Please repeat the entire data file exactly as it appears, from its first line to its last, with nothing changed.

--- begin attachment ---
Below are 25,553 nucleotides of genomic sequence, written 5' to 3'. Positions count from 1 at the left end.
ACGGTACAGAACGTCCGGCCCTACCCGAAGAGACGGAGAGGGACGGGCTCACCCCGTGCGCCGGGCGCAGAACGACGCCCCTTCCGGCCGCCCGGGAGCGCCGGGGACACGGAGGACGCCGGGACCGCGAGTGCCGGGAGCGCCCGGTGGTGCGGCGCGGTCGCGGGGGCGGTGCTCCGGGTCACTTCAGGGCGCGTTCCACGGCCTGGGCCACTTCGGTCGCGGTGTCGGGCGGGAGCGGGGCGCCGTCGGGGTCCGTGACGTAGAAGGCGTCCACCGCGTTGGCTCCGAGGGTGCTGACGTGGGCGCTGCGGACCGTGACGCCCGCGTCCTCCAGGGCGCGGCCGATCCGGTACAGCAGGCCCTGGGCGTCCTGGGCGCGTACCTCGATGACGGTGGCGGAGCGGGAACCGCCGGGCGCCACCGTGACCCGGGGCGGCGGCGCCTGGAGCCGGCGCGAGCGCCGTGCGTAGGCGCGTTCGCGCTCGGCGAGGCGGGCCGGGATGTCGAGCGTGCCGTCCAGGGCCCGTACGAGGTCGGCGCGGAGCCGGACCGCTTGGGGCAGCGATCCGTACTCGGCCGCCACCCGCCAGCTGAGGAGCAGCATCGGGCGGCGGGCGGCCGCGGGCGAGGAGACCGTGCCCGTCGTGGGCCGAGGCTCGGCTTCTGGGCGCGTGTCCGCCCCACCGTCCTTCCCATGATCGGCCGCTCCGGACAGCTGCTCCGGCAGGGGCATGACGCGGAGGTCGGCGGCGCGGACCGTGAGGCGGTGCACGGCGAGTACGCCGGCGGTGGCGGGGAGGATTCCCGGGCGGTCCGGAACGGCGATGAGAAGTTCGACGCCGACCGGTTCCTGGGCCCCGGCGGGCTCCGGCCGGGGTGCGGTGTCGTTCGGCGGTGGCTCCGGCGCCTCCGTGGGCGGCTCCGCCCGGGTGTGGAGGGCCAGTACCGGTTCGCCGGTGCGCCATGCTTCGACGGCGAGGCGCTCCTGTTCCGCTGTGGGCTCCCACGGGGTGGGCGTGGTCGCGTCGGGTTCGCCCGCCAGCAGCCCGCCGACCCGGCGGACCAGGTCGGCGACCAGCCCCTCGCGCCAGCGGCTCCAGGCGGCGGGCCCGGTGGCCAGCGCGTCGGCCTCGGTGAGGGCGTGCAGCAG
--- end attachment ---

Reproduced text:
Below are 25,553 nucleotides of genomic sequence, written 5' to 3'. Positions count from 1 at the left end.
ACGGTACAGAACGTCCGGCCCTACCCGAAGAGACGGAGAGGGACGGGCTCACCCCGTGCGCCGGGCGCAGAACGACGCCCCTTCCGGCCGCCCGGGAGCGCCGGGGACACGGAGGACGCCGGGACCGCGAGTGCCGGGAGCGCCCGGTGGTGCGGCGCGGTCGCGGGGGCGGTGCTCCGGGTCACTTCAGGGCGCGTTCCACGGCCTGGGCCACTTCGGTCGCGGTGTCGGGCGGGAGCGGGGCGCCGTCGGGGTCCGTGACGTAGAAGGCGTCCACCGCGTTGGCTCCGAGGGTGCTGACGTGGGCGCTGCGGACCGTGACGCCCGCGTCCTCCAGGGCGCGGCCGATCCGGTACAGCAGGCCCTGGGCGTCCTGGGCGCGTACCTCGATGACGGTGGCGGAGCGGGAACCGCCGGGCGCCACCGTGACCCGGGGCGGCGGCGCCTGGAGCCGGCGCGAGCGCCGTGCGTAGGCGCGTTCGCGCTCGGCGAGGCGGGCCGGGATGTCGAGCGTGCCGTCCAGGGCCCGTACGAGGTCGGCGCGGAGCCGGACCGCTTGGGGCAGCGATCCGTACTCGGCCGCCACCCGCCAGCTGAGGAGCAGCATCGGGCGGCGGGCGGCCGCGGGCGAGGAGACCGTGCCCGTCGTGGGCCGAGGCTCGGCTTCTGGGCGCGTGTCCGCCCCACCGTCCTTCCCATGATCGGCCGCTCCGGACAGCTGCTCCGGCAGGGGCATGACGCGGAGGTCGGCGGCGCGGACCGTGAGGCGGTGCACGGCGAGTACGCCGGCGGTGGCGGGGAGGATTCCCGGGCGGTCCGGAACGGCGATGAGAAGTTCGACGCCGACCGGTTCCTGGGCCCCGGCGGGCTCCGGCCGGGGTGCGGTGTCGTTCGGCGGTGGCTCCGGCGCCTCCGTGGGCGGCTCCGCCCGGGTGTGGAGGGCCAGTACCGGTTCGCCGGTGCGCCATGCTTCGACGGCGAGGCGCTCCTGTTCCGCTGTGGGCTCCCACGGGGTGGGCGTGGTCGCGTCGGGTTCGCCCGCCAGCAGCCCGCCGACCCGGCGGACCAGGTCGGCGACCAGCCCCTCGCGCCAGCGGCTCCAGGCGGCGGGCCCGGTGGCCAGCGCGTCGGCCTCGGTGAGGGCGTGCAGCAG